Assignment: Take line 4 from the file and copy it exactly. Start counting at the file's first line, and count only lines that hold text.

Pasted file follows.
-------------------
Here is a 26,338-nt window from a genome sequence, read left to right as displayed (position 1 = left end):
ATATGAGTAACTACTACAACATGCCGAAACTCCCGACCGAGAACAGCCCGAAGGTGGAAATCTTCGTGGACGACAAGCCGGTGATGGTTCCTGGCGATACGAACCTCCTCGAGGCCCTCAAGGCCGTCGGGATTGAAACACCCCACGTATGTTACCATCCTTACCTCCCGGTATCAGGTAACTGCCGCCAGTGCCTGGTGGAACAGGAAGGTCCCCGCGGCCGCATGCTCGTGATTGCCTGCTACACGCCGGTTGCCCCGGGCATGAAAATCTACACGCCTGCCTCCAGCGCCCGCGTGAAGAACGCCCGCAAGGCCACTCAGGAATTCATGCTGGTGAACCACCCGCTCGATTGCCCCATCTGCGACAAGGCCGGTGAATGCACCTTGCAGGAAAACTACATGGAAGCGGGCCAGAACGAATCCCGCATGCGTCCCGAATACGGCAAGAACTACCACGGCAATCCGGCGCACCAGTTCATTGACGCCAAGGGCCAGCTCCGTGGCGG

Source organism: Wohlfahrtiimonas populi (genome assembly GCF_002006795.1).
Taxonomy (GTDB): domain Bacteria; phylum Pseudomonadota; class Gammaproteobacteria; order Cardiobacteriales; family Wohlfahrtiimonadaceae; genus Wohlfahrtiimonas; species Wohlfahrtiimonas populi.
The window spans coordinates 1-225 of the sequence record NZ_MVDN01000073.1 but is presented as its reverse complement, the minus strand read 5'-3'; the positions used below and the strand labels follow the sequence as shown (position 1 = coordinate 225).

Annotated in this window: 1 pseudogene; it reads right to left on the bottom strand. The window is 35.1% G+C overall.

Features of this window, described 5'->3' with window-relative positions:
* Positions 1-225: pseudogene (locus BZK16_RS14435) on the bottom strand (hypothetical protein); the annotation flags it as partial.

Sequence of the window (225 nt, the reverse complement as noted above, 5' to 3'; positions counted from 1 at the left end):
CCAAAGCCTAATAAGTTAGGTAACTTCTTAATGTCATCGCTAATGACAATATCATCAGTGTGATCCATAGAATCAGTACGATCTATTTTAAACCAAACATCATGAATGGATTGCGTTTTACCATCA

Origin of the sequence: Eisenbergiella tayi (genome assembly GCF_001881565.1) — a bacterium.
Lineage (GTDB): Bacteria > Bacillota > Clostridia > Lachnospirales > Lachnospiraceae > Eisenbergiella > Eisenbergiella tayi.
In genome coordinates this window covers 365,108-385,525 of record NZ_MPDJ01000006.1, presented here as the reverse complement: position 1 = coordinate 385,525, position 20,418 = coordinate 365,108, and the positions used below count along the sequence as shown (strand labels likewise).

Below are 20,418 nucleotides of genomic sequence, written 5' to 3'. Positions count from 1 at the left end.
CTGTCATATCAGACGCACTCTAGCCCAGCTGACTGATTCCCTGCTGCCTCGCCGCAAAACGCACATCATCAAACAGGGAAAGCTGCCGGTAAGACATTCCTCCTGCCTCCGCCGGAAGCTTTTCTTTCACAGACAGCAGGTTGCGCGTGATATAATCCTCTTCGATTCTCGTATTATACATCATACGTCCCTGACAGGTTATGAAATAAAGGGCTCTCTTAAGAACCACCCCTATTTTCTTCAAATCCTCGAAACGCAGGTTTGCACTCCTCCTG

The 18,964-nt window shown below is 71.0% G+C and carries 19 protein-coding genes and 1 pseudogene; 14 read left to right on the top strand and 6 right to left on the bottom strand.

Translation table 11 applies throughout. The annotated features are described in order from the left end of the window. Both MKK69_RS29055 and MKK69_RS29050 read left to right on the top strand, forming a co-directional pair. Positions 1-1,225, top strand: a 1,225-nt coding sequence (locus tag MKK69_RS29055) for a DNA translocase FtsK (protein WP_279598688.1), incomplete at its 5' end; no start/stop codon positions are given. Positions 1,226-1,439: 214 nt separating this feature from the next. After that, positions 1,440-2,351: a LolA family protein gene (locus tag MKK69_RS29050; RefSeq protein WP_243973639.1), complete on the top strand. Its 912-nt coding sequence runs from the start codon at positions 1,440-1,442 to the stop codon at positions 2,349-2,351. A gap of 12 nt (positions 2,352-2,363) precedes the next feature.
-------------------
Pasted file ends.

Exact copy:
Taxonomy (GTDB): domain Bacteria; phylum Pseudomonadota; class Gammaproteobacteria; order Cardiobacteriales; family Wohlfahrtiimonadaceae; genus Wohlfahrtiimonas; species Wohlfahrtiimonas populi.